That is just terrible because Smoltz’s 2-4 record and 7.12 ERA looks so great. As for Tom Glavine, his fastball was topping out in the low 80’s. Really? Atlanta wants to win, not give out pity contracts.
A controversial signing was that of Japanese veteran Kenshin Kawakami. So far he is just 5-8 with a 4.37 ERA. One should also know that the ball is smaller in Japan so it can take some time for Kawakami to adjust. For comparison Daisuke Matsuzaka was 15-12 with a 4.40 ERA in his first season with the Red Sox. The next season he was 18-3 with a 2.90 ERA. I’m not saying this will be the same with Kawakami but don’t condemn him yet.
Next we have the Nate McLouth trade that in the thoughts of has decimated Atlanta’s farm system. Atlanta gave up Charlie Morton, who has pitched well (2-3, 3.60 ERA), Gorkys Hernandez and Jeff Locke. In Hernandez’s 53 games for AA Altoona he is hitting a sparkling .239 BA with 5 stolen bases in 10 attempts. Stealing bases is what he does so that’s not looking so great. Not to mention Hernandez and McLouth play the same position so he could have potentially been blocked. In Locke’s 10 games with Advanced A Lynchburg he has a 1-4 record with a 5.31 ERA. Again, Frank Wren robbed a team.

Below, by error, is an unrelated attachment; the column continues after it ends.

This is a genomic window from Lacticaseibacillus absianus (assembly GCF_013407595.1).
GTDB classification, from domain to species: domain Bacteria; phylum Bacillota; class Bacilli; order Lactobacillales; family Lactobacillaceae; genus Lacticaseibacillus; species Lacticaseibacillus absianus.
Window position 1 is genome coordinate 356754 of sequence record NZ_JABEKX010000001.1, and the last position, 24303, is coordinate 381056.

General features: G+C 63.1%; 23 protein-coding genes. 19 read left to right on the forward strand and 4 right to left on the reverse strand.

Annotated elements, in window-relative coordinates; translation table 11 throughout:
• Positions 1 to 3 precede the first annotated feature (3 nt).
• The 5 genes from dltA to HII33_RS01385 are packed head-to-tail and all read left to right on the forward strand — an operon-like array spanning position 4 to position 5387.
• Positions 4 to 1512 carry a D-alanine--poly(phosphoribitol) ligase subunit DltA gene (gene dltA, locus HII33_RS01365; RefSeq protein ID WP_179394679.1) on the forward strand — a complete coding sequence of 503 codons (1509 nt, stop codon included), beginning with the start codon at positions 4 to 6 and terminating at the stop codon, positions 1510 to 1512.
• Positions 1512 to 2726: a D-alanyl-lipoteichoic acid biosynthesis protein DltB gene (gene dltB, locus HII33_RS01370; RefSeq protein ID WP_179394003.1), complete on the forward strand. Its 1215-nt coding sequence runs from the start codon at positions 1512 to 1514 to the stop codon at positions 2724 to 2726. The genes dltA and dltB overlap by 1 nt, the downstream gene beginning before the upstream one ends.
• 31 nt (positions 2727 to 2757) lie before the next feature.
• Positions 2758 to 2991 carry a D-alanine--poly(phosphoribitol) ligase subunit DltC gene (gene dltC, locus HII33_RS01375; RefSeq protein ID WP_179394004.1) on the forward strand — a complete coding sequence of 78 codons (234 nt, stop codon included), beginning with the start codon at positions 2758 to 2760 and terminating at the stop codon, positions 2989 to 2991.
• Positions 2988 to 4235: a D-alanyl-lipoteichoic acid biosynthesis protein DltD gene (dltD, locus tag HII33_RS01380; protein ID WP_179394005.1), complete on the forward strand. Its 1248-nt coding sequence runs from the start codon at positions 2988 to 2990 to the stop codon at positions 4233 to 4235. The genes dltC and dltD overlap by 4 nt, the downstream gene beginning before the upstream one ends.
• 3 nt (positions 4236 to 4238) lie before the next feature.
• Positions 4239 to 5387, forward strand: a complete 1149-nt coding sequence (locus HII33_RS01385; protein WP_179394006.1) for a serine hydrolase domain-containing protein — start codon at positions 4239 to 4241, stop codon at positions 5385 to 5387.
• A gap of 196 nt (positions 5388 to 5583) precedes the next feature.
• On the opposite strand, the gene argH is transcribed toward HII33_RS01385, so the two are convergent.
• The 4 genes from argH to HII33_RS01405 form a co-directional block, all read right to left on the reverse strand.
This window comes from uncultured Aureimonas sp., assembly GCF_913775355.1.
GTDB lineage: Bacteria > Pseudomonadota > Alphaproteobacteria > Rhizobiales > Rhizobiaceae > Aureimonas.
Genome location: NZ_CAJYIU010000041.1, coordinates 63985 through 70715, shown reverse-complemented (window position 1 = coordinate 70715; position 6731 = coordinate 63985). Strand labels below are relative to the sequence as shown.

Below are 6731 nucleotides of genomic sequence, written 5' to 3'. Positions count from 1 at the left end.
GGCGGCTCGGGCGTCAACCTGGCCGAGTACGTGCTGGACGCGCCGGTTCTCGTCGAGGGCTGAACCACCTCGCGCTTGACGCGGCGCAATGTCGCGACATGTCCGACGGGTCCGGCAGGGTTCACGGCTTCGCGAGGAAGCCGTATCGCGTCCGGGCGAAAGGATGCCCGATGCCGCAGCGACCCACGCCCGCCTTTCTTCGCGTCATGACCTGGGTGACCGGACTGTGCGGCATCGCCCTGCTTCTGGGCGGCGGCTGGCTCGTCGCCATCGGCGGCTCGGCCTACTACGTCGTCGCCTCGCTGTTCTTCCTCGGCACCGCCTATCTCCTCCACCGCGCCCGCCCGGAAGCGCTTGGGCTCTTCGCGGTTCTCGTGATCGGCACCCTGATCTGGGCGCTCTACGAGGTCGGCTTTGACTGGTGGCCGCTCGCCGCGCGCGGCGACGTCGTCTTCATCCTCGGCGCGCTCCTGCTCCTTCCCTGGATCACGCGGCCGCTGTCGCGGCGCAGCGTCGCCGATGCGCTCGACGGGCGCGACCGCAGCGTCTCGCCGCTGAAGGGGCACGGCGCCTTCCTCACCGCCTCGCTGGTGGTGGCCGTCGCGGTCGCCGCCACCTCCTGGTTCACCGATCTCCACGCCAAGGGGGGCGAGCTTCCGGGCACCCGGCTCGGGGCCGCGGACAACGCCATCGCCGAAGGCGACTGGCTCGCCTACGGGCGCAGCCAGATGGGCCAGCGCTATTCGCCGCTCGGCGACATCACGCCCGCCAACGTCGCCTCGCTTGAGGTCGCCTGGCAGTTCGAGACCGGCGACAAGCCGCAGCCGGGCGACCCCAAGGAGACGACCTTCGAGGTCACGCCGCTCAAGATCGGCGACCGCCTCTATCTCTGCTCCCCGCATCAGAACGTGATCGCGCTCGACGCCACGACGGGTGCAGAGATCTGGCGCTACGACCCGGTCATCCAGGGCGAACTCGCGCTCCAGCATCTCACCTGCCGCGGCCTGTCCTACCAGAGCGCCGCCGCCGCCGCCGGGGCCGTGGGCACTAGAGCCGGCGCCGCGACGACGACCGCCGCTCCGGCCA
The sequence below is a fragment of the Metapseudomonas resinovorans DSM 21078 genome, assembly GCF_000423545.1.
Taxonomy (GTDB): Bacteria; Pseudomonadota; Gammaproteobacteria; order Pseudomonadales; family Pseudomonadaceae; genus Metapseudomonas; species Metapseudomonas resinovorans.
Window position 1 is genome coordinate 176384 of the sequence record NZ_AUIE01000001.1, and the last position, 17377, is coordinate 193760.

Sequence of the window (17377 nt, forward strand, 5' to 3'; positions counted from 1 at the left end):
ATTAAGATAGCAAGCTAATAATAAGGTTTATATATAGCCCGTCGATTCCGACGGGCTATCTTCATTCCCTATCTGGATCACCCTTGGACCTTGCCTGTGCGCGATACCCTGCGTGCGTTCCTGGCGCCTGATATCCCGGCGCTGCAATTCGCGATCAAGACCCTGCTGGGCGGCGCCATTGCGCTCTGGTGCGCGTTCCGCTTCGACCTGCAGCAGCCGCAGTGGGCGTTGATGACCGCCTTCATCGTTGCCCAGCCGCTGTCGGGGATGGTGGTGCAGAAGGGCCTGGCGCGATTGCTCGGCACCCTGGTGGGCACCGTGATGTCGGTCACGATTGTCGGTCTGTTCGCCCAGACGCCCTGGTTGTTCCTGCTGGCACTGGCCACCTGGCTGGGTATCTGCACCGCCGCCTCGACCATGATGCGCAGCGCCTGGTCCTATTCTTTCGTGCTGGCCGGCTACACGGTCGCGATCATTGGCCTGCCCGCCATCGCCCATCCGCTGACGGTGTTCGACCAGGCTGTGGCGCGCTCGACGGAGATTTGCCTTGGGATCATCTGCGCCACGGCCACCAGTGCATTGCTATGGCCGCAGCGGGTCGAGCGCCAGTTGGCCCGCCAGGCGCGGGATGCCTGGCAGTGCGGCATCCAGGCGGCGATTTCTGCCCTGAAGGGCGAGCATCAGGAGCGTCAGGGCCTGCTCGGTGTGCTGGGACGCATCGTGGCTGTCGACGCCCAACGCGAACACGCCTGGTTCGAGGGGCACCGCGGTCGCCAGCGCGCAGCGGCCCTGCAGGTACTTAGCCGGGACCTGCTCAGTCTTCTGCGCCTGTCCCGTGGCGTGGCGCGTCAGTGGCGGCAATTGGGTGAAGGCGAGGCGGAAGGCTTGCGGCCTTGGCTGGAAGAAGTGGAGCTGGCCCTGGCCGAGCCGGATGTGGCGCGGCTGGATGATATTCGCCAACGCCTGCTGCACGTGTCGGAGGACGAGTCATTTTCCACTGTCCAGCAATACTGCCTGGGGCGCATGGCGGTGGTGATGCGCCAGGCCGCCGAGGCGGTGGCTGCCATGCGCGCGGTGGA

Recently Wren traded Casey Kotchman for Adam LaRoche and cash. This deal was obviously made in an attempt to give the power starved Braves lineup an added boost. Kotchman has hit just 6 home runs this season while LaRoche has 13. Kotchman’s batting average is 30 points higher but he has no where near the power of LaRoche. LaRoche also traditionally gets hot in the second half.
Another complaint is Kotchman’s amazing defense as he has yet to make an error. LaRoche has made just 1 this season while having 61 more total chances. LaRoche also sports a better range factor (9.94) over Kotchman (9.41). Is Kotchman’s defense really that much better? I don’t think so.